Charles "Miller" Powell, 86
Charles Miller Powell, 86, died Tuesday, Aug. 21, 2007, in Mountain Home, due to advanced Alzheimer's disease and respiratory arrest.
He requested only a simple graveside service and to be buried beside his wife in the cemetery in Mountain Home. That service was held on Aug. 25 with full military honors.
He was born Nov. 21, 1920, in Calvin, La., to Charles F. Powell and Tynia (Dutton) Powell. To family and friends in Louisiana, he was known as Miller, and later, his career military friends called him Charlie.
The family lived in Calvin until 1936, when they moved to Natchitoches, La. Both his mother and father taught school and his father later, had a successful career in insurance sales.
Soon after moving to Natchitoches, Miller made friends with the extended McFarland family (Charles and Virginia) who operated service stations in the city for many decades. Miller graduated from Natchitoches High School and for two years went on to study poetry and French at what was then Louisiana State Normal College. He also worked for the McFarland family and drove oil tanker trucks to fund his education.
Shortly after the bombing of Pearl Harbor, Miller volunteered for service with the United States Navy. He served in the Pacific Theatre with the 7th Seabees Naval Construction Battalion -- one of the first authorized by the US Navy. He was among the youngest members of the battalion at that time, and was one of the oldest surviving veterans of the unit at his death. In the Seabees, he became a master welder and shipfitter.
Perhaps his unit's most notable achievement was joining the U.S. Marines with the invasion of Okinawa where, in the midst of battle, the Seabees immediately began building piers, defensive structures, roadways, and air fields. Throughout the war, he declined pay and had the Navy bank it for him until his return to the U.S. At the end of WW II, he was honorably discharged and returned to Natchitoches with his savings.
He soon met Mary Aline Rabalais and they married in Natchitoches on Dec. 21, 1946. For some 22 months, he worked the oil and gas fields of southern Louisiana and west Texas, both as a welder and truck driver. He then volunteered for service with the U.S. Air Force where he would spend the rest of his career.
He served in the Korean War and the Vietnam War, serving his last tour of duty in a combat zone at age 52. Although he started as a welder in the Air Force too, he later cross-trained and was for a time a recruiter and later an avionics and automatic pilot maintenance supervisor. He retired from the service as a decorated veteran in August 1974, at the rank of senior master sergeant after serving almost 32 years of combined military service.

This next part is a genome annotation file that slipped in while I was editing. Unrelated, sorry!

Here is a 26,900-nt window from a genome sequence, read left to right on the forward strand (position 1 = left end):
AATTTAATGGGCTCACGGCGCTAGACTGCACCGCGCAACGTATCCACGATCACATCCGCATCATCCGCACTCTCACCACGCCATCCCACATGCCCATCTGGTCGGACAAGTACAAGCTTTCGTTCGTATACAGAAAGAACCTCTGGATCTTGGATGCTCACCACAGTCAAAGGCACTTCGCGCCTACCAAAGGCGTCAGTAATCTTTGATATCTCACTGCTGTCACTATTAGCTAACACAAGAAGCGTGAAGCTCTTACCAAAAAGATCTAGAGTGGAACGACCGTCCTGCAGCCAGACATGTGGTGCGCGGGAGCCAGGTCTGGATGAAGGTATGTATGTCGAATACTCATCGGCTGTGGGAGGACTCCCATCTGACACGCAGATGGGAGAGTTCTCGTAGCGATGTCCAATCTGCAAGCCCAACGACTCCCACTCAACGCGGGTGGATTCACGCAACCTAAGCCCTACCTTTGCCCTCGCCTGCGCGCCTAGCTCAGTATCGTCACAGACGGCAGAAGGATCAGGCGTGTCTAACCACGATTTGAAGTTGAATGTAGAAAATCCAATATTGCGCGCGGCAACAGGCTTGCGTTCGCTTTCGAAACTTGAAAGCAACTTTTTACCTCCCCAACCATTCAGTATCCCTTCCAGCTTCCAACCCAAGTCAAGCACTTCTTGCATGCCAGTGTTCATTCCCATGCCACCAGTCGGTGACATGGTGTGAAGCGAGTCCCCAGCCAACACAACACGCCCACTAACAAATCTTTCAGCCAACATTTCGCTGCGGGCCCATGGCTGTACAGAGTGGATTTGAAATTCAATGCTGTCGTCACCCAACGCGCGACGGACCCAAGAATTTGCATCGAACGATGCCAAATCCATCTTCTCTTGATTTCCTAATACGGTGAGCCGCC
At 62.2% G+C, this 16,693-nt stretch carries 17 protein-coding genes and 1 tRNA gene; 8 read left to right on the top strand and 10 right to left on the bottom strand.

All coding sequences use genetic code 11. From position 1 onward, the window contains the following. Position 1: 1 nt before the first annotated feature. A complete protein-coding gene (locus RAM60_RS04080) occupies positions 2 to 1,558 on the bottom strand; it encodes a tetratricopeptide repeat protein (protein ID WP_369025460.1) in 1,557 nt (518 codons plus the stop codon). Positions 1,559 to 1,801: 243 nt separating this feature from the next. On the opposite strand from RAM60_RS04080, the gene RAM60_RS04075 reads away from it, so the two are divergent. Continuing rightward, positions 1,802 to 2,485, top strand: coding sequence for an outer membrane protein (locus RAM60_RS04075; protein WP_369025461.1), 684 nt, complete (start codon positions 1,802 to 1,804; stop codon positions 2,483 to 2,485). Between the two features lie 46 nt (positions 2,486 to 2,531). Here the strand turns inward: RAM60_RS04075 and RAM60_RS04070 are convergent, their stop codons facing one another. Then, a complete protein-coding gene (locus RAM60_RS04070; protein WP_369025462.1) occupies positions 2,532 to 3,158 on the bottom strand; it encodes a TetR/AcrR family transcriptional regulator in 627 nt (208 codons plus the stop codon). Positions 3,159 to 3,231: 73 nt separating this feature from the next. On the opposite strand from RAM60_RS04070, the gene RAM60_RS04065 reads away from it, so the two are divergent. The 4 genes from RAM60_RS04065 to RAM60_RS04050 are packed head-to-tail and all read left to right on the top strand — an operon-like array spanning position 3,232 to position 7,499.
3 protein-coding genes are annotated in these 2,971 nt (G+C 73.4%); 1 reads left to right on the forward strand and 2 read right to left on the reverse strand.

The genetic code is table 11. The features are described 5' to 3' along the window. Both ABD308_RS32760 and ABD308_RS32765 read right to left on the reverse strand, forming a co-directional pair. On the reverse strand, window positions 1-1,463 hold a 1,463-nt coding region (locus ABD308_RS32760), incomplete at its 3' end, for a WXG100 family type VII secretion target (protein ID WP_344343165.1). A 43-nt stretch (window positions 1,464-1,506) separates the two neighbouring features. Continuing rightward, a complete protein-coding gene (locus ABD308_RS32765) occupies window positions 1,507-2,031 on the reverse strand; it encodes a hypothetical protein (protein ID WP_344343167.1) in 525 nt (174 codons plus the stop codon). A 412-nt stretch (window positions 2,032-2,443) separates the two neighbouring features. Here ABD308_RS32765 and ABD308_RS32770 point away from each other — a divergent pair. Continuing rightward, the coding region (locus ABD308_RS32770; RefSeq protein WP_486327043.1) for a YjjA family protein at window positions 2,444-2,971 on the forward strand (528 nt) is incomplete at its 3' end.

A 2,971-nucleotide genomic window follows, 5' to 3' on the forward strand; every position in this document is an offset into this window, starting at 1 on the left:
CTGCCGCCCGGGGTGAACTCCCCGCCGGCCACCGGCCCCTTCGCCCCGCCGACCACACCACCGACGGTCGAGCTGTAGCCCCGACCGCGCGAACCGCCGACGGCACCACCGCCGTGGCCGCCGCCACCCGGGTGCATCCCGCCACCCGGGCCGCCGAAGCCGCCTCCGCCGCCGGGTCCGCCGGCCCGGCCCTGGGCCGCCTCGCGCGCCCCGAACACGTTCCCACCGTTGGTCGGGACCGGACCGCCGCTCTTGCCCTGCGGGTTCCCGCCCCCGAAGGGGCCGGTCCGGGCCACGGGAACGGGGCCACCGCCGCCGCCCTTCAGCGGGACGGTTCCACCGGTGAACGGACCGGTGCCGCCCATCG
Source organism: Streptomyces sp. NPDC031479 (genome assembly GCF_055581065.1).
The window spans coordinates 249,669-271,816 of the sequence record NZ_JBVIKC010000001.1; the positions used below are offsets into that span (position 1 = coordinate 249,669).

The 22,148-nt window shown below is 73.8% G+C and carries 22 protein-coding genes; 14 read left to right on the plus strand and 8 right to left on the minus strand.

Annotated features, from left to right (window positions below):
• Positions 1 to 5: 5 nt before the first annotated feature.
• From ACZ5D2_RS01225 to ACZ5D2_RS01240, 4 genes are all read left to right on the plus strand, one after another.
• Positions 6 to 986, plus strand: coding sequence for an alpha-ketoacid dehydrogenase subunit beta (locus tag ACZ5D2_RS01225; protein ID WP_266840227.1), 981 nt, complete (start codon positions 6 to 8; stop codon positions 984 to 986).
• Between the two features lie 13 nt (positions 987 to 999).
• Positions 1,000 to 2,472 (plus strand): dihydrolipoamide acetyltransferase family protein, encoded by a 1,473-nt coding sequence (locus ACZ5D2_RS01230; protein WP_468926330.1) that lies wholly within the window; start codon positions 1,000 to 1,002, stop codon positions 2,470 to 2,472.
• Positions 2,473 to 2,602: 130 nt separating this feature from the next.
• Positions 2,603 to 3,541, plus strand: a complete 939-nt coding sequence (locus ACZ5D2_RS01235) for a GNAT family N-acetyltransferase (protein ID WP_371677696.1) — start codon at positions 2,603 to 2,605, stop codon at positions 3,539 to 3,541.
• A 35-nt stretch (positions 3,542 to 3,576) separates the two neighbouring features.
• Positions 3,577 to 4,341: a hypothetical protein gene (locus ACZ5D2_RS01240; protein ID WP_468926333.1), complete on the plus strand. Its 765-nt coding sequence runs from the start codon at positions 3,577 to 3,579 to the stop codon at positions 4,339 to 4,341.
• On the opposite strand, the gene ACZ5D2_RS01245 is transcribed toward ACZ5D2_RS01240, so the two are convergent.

Over the years, the couple had three children and spent their retirement living in Mountain Home, where he worked for a time for Civil Service to help his children with their college educations. Throughout their young lives, he emphasized a strong work ethic, a goal to attain as much education as possible, and compassion toward others, his family said.
In later years, he became a master gardener and he developed a 20-tree miniature fruit orchard on his property. He and Aline produced bountiful harvests they shared with neighbors and friends as well as service organizations in the community, his family said.
Miller especially enjoyed woodworking, fishing, and the hunting of deer, ducks, geese, and upland birds. He held a great love for dogs, especially those he trained to point and retrieve birds. In his last years, he could often be found taking a nap on the living room carpet with his dogs curled beside him.
"Dad was a patriot, a husband, a father, and a friend in the truest sense of the words," said his family. "He often said until his final days that if his country were to call, he would answer again. The disease that took him from us is among life's cruelest."
He was preceded in death by Aline, his wife of 58 years, when she passed on their anniversary in 2004. Despite severe rheumatoid arthritis, Aline managed to keep the couple in their home until her death as Miller lost a progressive battle with Alzheimer's disease.
For nearly three years since, he lived in Ashley Manor in Mountain Home, where he received "extraordinary, compassionate care from their professional staff," his family said.
He is survived by: his sister, Dorann (Powell) Knoll of Arcadia, Calif., and three children, Teresa E. Cesinger of Atlanta, Texas, Charles E. Powell of Moscow, Idaho, and Dr. Madison S. Powell of Twin Falls.
He was also preceded in death by an infant brother, his half brother, Artis, brother J. Paul, and half sisters Violet and Lavenia, all of Louisiana.
The family requests that any memorials be made in his name to the Washington State University College of Veterinary Medicine's Good Samaritan Fund to care for sporting dogs in need. The address is P.O. Box 647010, Pullman, WA, 99164-7010.